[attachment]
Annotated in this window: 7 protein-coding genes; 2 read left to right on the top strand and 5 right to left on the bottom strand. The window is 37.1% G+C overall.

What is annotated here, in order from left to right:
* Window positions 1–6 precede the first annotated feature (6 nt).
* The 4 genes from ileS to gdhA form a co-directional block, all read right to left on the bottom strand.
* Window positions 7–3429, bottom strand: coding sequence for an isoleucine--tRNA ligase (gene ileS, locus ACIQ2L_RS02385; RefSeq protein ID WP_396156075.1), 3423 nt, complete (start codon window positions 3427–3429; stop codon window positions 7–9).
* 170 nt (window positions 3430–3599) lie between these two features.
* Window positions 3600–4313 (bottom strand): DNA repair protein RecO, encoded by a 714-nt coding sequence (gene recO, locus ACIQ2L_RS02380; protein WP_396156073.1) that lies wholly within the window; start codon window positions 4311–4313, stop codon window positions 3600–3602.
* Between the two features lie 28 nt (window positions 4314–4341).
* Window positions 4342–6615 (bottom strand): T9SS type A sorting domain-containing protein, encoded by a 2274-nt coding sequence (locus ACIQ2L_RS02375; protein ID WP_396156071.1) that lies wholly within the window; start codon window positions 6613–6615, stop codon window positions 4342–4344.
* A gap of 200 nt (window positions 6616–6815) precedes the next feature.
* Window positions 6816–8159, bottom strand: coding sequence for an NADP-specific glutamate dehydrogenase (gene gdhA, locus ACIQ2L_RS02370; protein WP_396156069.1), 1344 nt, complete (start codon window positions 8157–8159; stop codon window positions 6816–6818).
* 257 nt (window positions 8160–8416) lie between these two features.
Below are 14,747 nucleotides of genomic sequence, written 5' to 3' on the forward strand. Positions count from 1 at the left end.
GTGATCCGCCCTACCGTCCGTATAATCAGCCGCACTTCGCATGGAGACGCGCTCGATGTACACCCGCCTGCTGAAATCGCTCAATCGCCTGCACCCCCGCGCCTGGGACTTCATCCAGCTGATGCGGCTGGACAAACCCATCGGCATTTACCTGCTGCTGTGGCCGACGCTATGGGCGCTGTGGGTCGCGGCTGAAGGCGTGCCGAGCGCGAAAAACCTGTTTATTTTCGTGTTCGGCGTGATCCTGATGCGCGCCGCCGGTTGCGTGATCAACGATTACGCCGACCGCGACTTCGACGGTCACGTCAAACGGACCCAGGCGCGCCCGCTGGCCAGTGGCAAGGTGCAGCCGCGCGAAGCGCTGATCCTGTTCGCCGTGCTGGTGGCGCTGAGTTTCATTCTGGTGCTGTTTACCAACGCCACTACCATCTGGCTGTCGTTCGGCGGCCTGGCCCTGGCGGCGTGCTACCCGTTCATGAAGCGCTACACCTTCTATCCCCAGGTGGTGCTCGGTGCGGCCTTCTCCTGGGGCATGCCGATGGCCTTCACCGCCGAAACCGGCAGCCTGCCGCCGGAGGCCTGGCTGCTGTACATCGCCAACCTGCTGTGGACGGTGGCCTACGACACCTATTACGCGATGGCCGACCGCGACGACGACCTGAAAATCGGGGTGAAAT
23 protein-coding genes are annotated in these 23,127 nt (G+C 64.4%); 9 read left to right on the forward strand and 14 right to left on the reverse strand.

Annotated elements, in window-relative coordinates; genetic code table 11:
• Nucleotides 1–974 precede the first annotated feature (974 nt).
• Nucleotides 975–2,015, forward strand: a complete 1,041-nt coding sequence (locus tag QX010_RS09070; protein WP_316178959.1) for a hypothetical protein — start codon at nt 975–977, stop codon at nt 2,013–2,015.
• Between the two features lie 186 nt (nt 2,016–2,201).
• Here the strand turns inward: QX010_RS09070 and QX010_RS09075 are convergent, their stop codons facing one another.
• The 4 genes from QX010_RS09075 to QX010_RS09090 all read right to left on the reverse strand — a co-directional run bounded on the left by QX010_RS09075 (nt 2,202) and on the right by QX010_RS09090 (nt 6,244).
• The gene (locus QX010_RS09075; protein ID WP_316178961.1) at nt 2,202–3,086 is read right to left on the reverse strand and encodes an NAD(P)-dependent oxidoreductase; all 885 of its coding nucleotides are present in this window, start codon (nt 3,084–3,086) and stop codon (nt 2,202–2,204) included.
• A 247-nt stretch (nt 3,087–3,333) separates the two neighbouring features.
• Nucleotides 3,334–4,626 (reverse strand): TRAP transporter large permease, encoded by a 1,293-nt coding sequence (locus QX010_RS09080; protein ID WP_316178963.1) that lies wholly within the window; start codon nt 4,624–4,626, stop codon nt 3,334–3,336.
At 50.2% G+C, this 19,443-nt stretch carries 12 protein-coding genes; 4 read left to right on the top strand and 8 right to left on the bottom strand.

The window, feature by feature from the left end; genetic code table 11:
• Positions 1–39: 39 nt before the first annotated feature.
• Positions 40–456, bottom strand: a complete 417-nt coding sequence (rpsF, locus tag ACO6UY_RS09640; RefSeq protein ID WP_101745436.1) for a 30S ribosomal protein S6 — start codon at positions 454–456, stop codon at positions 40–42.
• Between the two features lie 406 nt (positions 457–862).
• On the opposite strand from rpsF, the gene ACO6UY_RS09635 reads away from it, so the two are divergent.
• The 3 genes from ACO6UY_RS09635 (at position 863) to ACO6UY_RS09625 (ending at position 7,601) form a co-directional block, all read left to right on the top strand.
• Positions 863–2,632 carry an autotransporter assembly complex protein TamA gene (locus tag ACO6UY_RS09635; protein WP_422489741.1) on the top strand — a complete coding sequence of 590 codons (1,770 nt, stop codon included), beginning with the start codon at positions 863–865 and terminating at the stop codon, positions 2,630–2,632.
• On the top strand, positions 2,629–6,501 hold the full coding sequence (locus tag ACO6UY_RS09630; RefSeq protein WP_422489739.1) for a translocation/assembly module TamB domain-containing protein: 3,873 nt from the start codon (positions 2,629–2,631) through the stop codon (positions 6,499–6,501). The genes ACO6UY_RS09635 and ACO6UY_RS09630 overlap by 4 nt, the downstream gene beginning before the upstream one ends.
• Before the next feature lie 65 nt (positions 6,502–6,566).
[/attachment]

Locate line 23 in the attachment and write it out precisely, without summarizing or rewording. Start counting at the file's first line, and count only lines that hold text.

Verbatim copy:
• A 247-nt stretch (nt 3,087–3,333) separates the two neighbouring features.